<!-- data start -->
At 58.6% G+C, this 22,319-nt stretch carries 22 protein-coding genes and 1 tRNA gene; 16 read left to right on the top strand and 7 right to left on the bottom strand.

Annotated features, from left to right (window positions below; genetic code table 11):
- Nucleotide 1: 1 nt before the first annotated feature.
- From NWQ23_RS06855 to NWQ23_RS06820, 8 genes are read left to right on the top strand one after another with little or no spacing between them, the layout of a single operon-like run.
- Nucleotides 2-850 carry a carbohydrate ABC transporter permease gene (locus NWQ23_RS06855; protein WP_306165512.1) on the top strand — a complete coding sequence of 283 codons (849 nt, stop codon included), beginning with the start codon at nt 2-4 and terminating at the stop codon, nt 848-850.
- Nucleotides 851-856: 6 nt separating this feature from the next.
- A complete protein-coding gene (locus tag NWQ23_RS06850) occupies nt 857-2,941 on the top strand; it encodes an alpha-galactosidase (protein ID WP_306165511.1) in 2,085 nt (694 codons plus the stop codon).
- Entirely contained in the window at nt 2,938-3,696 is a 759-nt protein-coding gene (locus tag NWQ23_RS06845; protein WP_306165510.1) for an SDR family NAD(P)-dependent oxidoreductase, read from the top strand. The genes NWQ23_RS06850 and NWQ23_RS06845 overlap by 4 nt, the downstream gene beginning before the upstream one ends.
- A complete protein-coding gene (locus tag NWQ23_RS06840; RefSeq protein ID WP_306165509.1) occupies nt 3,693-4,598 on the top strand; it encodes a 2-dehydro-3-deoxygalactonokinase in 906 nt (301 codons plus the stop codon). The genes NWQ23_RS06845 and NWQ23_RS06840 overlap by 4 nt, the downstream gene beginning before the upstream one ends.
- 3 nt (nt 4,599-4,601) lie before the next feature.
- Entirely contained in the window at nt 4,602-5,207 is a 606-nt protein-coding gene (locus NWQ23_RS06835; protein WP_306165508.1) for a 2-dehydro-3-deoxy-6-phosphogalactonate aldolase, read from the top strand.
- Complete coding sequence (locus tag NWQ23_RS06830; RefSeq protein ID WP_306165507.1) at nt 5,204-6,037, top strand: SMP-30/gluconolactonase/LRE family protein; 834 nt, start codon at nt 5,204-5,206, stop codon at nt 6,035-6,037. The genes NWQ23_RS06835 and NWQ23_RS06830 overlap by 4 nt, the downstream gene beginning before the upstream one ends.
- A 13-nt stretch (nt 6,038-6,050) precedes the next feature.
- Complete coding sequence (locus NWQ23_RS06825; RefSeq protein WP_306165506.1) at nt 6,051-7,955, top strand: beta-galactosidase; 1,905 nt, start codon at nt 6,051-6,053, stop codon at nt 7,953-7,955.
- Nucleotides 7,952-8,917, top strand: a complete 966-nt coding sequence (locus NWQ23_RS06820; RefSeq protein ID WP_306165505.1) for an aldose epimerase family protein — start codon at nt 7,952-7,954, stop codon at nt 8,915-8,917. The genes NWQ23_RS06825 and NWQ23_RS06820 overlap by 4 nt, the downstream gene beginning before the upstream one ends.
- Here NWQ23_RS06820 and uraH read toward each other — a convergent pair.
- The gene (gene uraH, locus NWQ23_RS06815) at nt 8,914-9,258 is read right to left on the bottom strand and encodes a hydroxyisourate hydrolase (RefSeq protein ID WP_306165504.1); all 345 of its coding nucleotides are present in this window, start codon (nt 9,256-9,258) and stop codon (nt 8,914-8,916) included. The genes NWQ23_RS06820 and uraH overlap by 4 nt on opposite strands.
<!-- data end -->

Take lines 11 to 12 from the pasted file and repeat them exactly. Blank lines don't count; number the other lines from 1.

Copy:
- Entirely contained in the window at nt 4,602-5,207 is a 606-nt protein-coding gene (locus NWQ23_RS06835; protein WP_306165508.1) for a 2-dehydro-3-deoxy-6-phosphogalactonate aldolase, read from the top strand.
- Complete coding sequence (locus tag NWQ23_RS06830; RefSeq protein ID WP_306165507.1) at nt 5,204-6,037, top strand: SMP-30/gluconolactonase/LRE family protein; 834 nt, start codon at nt 5,204-5,206, stop codon at nt 6,035-6,037. The genes NWQ23_RS06835 and NWQ23_RS06830 overlap by 4 nt, the downstream gene beginning before the upstream one ends.